Don't you love those moments where you see your child embrace influences that inspired you as a child? Little connections that bring you back to that sense of limitless imagination long forgotten; the ability to suspend disbelief.
So overjoyed was I when model Jade Parfitt sent me pictures of her little girl Tabitha exploring their local woodland on a fairy hunt in her vintage seventies dress teamed with wellies, that it inspired me to write about my own long running association between vintage floral fabric prints and Flower Fairy illustrations.
Tabitha in a vintage Seventies dress with cape shoulders, with spacey silver wellies. The joy of a vintage dress shouldn’t be saved for best as far as we are concerned.
I love sharing beautiful illustrations from the Flower Fairy books on my Instagram page and have discovered that I'm not the only one who finds these images so evocative. Cicely Mary Barker is a name I always remember, but I never knew until now that she couldn't to go to school as a child because of her epilepsy.
Instead she was home-schooled and was able to spend most of her time drawing and painting. The incredible intricacy of her botanical drawing and her observations of local nursery school children combine to make the iconic images that captured my imagination so well. Like Thelma who's four, I was so convinced that no one one could dispel the idea that fairies really did exist.
As we all began to venture out for daily walks during lockdown summer months, strange and newly quiet skies allowed the sounds of nature to embrace our senses, resonating in layers like never before, like mythical spirits connecting us with other worldly elements. Spotting plants and trees, we could rest for a moment, look up a Flower Fairy poem and pause to discover the name of a tree we'd normally pass by; time slowed down for so many of us.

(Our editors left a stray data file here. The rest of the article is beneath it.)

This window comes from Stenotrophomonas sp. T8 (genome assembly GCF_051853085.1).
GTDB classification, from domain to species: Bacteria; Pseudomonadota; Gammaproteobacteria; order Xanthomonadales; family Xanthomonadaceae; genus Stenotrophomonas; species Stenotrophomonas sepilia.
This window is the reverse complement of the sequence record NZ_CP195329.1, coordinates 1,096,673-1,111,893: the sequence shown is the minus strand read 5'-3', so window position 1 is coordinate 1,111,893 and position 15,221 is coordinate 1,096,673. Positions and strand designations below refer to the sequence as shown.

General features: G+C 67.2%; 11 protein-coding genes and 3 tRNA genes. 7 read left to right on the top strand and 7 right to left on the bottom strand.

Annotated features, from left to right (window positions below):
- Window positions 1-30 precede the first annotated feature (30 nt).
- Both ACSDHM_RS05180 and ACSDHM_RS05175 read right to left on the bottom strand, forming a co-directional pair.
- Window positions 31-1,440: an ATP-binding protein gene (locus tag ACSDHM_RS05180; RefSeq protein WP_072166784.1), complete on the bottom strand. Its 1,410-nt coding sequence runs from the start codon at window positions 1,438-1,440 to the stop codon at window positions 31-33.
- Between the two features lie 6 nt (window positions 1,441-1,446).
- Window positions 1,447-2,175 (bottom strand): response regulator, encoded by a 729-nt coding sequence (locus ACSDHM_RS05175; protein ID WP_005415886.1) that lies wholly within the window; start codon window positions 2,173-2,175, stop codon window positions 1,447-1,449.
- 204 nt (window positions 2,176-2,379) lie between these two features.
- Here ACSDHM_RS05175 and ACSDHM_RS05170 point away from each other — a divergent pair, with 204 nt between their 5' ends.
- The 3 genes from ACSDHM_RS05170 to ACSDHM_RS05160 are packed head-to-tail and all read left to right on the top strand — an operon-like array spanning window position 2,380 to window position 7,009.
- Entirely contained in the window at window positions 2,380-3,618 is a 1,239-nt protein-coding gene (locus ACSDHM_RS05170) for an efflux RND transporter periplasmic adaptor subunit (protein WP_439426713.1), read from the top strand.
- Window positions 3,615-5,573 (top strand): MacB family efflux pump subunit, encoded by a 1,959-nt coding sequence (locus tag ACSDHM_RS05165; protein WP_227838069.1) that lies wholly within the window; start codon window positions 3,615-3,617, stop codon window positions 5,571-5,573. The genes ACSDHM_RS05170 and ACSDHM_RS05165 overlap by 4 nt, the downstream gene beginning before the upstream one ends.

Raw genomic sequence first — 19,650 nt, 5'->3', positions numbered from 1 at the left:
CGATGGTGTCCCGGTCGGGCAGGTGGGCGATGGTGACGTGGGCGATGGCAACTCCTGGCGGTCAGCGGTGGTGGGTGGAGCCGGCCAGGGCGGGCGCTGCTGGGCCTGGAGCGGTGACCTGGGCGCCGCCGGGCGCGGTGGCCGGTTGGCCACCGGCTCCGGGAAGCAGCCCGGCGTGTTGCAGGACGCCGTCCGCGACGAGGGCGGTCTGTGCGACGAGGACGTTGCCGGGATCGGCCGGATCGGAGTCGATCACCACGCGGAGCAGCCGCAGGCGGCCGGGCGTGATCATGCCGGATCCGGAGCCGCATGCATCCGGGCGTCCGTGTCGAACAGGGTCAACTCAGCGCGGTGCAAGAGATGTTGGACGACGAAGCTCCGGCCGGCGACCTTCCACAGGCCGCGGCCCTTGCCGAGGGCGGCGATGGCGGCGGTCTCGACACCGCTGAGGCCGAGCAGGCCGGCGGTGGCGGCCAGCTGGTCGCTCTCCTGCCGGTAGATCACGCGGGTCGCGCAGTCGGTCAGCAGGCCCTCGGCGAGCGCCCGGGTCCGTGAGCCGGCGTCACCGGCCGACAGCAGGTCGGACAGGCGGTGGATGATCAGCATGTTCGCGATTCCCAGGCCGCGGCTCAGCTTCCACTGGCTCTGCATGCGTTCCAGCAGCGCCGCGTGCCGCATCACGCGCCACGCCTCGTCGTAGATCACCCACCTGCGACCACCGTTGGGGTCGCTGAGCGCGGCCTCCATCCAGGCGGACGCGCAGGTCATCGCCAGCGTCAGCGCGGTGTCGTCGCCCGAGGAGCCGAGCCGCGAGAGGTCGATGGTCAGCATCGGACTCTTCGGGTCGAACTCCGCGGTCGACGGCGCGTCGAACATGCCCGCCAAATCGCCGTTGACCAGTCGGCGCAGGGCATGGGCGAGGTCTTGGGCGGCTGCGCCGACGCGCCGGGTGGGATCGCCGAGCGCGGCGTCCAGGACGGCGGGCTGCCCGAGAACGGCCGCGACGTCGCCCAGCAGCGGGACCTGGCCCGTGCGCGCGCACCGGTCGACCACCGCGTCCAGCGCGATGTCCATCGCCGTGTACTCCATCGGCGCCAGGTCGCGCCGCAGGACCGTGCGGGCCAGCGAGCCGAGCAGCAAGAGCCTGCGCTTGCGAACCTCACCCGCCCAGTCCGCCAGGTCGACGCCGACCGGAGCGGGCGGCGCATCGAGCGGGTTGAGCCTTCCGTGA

In October with a spring in my step having like so many of us parents, joyfully resigning my home-schooling role, I began volunteering for our local museum trust garden at Reveley Lodge, a Grade II listed Victorian house located in Bushey Heath, near my home.
Some of the perks, aside from just having some (distanced) adult human contact, were being able to go home with pruning offcuts. With Thelma, I would transform them into little head crowns , and she would identify what flower fairy she was.
With a Wolf and Mabel wedding collection that I am slowly curating for launch in Spring 2021, I was so grateful that Jade also allowed me to share a picture from her idyllic wedding ceremony in Devon last year. This picture really struck a chord with me particularly for the way that her little bridesmaids were dressed. Her daughters in white dresses with white Converse high tops. I hope that it inspires people to enjoy dressing their children beautifully in a more relaxed way.
I began compiling a collection of vintage clothing at the start of April this year that was so exquisite it formed a perfect wedding edit, yet at at that moment when lockdown began it couldn’t have felt less timely.
As we fell uncontrollably into forced isolation and days of figuring out how to find balance between home learning, fun, and sanity, I was aware there were many young couples who sadly had to cancel the most anticipated day of their lives.
My own grandparents, Minnie and Harry, began their wedding on September 3rd 1939, only for war to be declared that very day. Aside from their vows, a lot of their day fell short, but they survived, were married 70 years, and made an amazing family.
I think we can still find joy and romance in the beautiful craft of garments that capture an era when time moved more slowly, and attention to detail was key.
There’s a lot we can draw from that now, and as this crazy year draws to a close, we all look forward with hope to a year ahead of renewed freedom, and hopefully lots of weddings!